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Network Properties a Solution to Loneliness

Key network effects and properties could be used as a solution to the epidemic of loneliness in adults across the US. One example of this is the triadic closure property being used to the advantage of those looking for friendship. The triadic closure property is about nodes that are strongly connected to a third node […]

Power Law May Not be the Best Model for Predicting Web Page Popularity It turns out that the power law as described in lecture may not be the best model predicting web page popularity. In the discussion referenced above, the answerer mentions a study that sample web pages and sorted them by unique user visits. The paper concluded that they have found a better predictor model using a […]


In the study of probability, so many questions come up with the background of ‘tossing coins.’ These problems always take ‘fair coins’, which means the coin has head and tail, into account. When tossing the coin, there might be two outcomes with the sample space  S = {H, T}. Pr(Head) = Pr(Tail) = 1/2 When […]

Using Visualizations to Explore Network Dynamics

It’s sometimes hard to see how subjects we learn in class are applied to real-world cases, and this article examines network dynamics in several settings, and applies visualization tools to help understand information. The first case is of the adoption of the Framework Convention on Tobacco Control (FCTC) by the World Health Organizations (WHO) by different […]

The Spreading of Epidemics through Networks

The spread of epidemics through a network is like how information is spread through a social network in that it is done through nodes have connections to each other, edges. However, in a disease spreading network, edges are considered “contacts” instead of friendships, because it may not only be people who you are friends with […]

Tracking an epidemic requires computer modeling, but what if the models are wrong?   The article, Tracking an epidemic requires computer modeling, but what if the models are wrong?, discusses the statistical models that attempt to predict the spread of epidemics. The problem of these computer models is the factors that are used in creating them. The first thing is that as the article states: the numbers […]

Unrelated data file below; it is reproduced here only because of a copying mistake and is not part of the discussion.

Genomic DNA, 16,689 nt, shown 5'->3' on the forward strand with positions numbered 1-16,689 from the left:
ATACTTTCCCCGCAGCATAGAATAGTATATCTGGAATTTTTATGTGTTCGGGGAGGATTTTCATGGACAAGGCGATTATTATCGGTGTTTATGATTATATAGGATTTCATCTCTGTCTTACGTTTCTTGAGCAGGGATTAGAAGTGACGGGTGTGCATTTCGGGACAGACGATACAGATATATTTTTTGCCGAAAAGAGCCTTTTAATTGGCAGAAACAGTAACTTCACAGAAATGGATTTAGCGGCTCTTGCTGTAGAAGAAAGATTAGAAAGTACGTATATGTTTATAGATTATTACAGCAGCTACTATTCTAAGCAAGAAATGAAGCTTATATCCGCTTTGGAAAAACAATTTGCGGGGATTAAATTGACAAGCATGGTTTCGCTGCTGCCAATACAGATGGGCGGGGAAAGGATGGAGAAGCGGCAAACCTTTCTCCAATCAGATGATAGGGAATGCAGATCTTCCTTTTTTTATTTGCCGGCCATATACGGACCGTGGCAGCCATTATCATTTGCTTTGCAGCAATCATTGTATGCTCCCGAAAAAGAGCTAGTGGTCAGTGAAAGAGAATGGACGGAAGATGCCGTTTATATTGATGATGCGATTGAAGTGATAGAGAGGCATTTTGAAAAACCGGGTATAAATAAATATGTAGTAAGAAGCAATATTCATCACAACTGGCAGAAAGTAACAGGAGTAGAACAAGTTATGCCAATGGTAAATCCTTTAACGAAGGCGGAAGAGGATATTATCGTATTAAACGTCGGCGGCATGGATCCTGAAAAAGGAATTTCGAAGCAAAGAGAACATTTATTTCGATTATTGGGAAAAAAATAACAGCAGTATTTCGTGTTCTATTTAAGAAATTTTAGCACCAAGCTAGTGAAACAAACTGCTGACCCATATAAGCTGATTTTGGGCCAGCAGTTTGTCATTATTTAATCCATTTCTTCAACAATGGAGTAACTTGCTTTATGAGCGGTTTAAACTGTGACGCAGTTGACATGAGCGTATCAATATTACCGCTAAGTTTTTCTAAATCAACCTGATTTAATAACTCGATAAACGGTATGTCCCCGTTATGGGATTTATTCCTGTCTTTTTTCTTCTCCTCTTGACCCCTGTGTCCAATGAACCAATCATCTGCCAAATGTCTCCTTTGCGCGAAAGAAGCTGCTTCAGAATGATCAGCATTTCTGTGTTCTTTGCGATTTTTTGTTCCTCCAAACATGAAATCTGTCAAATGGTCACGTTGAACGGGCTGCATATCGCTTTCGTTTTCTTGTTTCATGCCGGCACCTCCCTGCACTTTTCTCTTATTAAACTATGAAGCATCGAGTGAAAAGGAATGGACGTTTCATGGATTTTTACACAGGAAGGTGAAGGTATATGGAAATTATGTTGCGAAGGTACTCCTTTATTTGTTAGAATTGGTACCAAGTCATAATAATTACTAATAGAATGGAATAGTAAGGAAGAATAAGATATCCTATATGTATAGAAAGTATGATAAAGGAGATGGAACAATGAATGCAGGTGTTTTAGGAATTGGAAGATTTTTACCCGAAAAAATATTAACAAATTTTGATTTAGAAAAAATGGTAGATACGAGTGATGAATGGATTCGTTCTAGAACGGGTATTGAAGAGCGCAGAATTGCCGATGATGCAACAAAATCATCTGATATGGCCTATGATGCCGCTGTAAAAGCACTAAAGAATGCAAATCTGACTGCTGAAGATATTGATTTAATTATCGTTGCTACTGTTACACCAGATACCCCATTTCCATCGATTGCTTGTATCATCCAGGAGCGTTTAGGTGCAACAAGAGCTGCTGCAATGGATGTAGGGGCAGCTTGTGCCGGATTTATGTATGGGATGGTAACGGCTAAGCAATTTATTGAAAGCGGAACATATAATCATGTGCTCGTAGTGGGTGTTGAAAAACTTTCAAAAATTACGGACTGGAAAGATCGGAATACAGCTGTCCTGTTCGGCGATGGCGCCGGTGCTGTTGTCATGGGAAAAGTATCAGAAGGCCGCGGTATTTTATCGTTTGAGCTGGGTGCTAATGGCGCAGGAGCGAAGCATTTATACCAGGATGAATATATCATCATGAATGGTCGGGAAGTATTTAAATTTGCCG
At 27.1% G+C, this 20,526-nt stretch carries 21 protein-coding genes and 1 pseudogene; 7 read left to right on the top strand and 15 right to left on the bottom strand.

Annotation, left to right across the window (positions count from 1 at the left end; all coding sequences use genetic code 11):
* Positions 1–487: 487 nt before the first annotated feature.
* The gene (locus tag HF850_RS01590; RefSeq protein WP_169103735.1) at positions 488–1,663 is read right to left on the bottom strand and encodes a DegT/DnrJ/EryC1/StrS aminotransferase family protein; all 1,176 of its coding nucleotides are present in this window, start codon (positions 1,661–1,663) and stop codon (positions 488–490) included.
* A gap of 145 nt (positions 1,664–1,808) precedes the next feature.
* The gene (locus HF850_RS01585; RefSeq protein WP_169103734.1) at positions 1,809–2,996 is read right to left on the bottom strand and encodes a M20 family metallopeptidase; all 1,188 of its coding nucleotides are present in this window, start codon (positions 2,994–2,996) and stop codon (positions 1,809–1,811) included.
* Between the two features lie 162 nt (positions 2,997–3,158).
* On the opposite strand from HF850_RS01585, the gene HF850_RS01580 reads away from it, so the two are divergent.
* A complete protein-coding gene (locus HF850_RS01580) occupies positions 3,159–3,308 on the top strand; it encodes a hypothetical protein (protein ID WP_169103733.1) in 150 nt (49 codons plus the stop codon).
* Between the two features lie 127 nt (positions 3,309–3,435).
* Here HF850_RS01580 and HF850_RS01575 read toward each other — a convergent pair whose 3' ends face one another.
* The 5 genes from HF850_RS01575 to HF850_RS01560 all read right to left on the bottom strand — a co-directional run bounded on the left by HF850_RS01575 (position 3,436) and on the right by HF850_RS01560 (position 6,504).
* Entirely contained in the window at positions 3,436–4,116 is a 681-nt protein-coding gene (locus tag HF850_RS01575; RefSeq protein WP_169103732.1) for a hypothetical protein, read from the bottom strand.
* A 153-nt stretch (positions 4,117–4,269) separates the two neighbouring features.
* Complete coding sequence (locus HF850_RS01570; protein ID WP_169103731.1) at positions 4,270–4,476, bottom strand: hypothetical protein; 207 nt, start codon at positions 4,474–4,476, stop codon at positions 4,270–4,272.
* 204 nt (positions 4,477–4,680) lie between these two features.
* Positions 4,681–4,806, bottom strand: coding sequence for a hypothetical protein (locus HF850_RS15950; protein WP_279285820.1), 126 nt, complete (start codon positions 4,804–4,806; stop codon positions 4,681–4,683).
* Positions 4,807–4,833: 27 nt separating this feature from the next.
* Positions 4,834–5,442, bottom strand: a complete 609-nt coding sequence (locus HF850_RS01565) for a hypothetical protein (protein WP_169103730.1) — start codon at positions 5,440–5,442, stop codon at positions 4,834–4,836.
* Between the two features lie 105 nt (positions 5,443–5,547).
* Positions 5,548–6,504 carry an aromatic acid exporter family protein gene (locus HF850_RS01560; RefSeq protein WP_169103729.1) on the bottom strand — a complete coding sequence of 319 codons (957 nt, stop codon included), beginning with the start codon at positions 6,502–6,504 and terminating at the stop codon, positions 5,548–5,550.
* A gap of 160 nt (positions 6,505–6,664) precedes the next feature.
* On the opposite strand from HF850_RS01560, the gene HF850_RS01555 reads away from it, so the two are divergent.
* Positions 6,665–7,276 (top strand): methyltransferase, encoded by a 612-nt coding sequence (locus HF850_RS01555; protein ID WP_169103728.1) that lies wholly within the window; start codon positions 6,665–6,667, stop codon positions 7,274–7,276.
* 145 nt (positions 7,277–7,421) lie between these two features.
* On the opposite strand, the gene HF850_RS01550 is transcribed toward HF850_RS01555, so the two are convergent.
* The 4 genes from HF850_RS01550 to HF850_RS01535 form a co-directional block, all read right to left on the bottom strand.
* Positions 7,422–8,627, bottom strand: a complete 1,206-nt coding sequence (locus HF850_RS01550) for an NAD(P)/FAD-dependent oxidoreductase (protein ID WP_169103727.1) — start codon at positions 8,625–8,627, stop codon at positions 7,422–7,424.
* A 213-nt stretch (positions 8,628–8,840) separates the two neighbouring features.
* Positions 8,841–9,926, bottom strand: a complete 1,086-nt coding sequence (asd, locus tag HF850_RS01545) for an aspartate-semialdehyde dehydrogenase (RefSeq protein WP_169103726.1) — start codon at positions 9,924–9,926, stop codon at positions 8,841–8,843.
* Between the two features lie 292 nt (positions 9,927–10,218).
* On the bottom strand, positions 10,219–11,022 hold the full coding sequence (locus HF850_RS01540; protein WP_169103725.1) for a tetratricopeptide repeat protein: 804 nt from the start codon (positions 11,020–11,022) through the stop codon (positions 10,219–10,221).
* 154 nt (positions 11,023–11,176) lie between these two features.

Startup Ecosystems and Game Theory This Medium article written by Christian Jantzen looks at the potential of growth of entrepreneurial ventures and startups through the lens of Game Theory. The article discusses how in evolved startup ecosystems such as can be seen in Silicone Valley, that cooperative behavior from both the founder and investor side gets rewarded and the exploitative and […]

How the M.T.A.’s Attempts to Improve the System Hurt Commuters

The M.T. A. is the main medium of transportation used by commuters in New York. Thousands of New Yorkers rely on the transit system to get to and from work but they are used to the unreliable wait times and overcrowded congestion on trains. The M.T. A. was not always like this, but two major […]

Weak and Strong Ties; How They Impact Health

Most people would consider the basis of a healthy lifestyle to rely strongly upon the close relationships that people have. It would be easy to dismiss acquaintances and “facebook friends” as having no real value, and in fact, might even be detrimental to one’s health. However, this article from the Washington Post is suggesting otherwise. […]

Using Information Cascades to Predict Civil Unrest In the wake of the many protests against the current system in the United States, whether it be the presidency or any of the controversial social issues, and the violence that ensued from many of the protests, the Pentagon is spending ample resources to find patterns in posts across platforms like Facebook, Twitter, Instagram, Tumblr, […]

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November 2018
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